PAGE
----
During the national state of alarm caused by the COVID-19 outbreak and its related health crisis management, measures were adopted affecting IP matters, including the suspension and official interruption of certain deadlines and judicial and administrative actions. Having overcome the exceptional state of alarm, the Spanish courts and administrative bodies have now resumed full activity and the courts have been reinforced to ease the situation.
In February 2020 the Supreme Court dismissed a cassation appeal against a judgment from the High Court of the Valencian Community confirming the first-instance judgment issued in 2019 by the Provincial Court of Valencia condemning the defendants for an 18-month prison sentence and for the payment of a fine, the transport and destruction costs, as well as the legal costs (including the private prosecutor's costs) for the import of counterfeit shoes for commercial purposes that infringed adidas's brands and designs.
The Barcelona Court of Appeal recently recognised the well-known nature of the DINOSAURUS trademark owned by Galletas Artiach and its infringement by La Flor Burgalesa for using the GALLESAUROS sign applied to biscuits. This article provides a summary of the legal basis of the Barcelona Court of Appeal's judgment.
The Barcelona Court of Appeal recently issued a judgment confirming the invalidity of Gilead's supplementary protection certificate (SPC) for the combination of tenofovir disoproxil + emtricitabine, thus upholding a first-instance decision favourable to generic competitors Teva and Mylan. The matter has been followed in Europe, where the UK Patents Court referred a question to the Court of Justice of the European Union, which issued a judgment on the interpretation of the requirement under the EU SPC Regulation.
In light of the European Court of Justice's (ECJ's) decision in Cofemel, copyright protection for fashion designs is now more feasible in Spain. However, it remains to be seen how the Spanish courts (in particular, the Supreme Court) will apply the main teachings and caveats of this ECJ judgment in practice in the field of fashion.
The health crisis caused by the rapid spread of COVID-19 led to the approval and entry into force in Spain of Royal Decree 463/2020 on 14 March 2020, which declared a state of alarm. The situation led to the adoption of measures in the judicial and administrative areas. This article highlights the measures of interest for IP owners and practitioners that are adapting to the progressive changes in the situation.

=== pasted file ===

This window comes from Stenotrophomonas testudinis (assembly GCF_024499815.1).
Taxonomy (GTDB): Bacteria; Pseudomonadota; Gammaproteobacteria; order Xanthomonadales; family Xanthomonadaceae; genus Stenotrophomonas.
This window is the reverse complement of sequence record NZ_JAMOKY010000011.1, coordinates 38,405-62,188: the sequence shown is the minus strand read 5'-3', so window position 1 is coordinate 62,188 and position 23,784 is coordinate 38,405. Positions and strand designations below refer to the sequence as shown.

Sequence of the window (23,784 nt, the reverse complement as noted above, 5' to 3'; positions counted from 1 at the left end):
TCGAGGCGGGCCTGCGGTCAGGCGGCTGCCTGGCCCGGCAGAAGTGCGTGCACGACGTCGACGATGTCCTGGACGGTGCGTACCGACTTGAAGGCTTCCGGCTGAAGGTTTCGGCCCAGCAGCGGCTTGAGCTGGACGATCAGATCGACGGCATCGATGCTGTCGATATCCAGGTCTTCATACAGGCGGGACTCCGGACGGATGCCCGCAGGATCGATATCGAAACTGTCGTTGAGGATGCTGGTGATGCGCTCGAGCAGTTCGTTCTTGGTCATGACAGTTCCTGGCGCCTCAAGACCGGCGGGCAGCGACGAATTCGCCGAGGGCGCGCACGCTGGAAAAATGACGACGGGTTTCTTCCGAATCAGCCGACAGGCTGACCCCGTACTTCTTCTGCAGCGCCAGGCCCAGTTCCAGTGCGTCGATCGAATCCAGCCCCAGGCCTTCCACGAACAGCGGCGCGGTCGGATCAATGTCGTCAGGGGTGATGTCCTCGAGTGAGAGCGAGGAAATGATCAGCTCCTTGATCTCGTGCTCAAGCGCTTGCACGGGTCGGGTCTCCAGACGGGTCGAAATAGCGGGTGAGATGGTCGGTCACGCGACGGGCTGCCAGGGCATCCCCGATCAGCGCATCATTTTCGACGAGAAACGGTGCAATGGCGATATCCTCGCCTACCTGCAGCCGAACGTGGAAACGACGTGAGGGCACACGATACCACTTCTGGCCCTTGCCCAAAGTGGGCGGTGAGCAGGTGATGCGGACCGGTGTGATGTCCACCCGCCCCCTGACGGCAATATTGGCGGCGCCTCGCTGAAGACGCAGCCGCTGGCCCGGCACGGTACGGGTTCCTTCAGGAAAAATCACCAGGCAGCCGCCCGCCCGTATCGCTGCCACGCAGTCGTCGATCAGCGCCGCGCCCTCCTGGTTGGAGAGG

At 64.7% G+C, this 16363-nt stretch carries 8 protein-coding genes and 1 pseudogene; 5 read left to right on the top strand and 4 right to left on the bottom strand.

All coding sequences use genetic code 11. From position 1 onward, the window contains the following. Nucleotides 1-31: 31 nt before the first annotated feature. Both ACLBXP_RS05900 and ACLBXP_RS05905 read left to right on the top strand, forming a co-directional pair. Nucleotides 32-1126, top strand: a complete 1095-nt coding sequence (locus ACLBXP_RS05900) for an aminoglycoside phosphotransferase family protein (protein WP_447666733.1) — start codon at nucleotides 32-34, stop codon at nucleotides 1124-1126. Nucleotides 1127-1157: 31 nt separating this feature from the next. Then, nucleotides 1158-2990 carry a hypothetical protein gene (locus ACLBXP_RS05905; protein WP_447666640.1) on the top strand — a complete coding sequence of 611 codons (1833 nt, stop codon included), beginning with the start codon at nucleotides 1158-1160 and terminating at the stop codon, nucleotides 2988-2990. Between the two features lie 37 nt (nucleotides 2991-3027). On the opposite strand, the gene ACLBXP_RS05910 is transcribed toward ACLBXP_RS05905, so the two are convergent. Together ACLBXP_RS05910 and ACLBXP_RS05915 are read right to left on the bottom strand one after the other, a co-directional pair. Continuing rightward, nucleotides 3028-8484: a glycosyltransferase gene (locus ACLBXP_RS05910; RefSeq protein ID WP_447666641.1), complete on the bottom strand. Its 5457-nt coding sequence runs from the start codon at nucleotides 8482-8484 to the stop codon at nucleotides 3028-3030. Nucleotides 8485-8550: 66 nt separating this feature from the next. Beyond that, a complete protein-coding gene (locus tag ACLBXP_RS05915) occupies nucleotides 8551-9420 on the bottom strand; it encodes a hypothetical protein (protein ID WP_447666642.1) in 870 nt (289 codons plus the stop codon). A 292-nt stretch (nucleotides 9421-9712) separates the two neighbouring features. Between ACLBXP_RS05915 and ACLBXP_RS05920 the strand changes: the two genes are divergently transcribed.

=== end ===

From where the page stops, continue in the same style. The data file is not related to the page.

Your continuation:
Section 8 of the Alicante Court of Appeal, acting as the Community Design Court, recently confirmed the infringement of Jemella Limited's Community design which had previously been declared by the first-instance Community design court. The Community design in question protected the special shape of the well-known GHD IV Styler hair straightener.
Barcelona Commercial Court No 1 recently refused to grant a preliminary injunction requested by Sanofi against Mylan in relation to an insulin glargine biosimilar product. Sanofi had filed for a limitation of the patent claims in the main proceedings on the merits running parallel, but the court concluded that such an amended form of the patent could be neither asserted nor taken into account in the preliminary injunction proceedings, which had been initiated before based on the patent as granted.
The Barcelona Court of Appeal has confirmed a criminal sentence of six months' imprisonment, a fine and compensation of legal costs for the possession of 240 round bags which infringed the famous Robin Ruth Group design. The judgment follows from a trial court's decision to issue a condemnatory sentence based on Article 273.3 of the Criminal Code.
Barcelona Commercial Court No 6 recently dismissed an action for trademark infringement brought against Hilfiger Stores Spain, SL and upheld its counterclaim, declaring partial revocation for non-use of the plaintiff's Spanish trademark registered for clothing, footwear and hats (Class 25) and leaving it registered exclusively for occasion hats and women's formal party hats.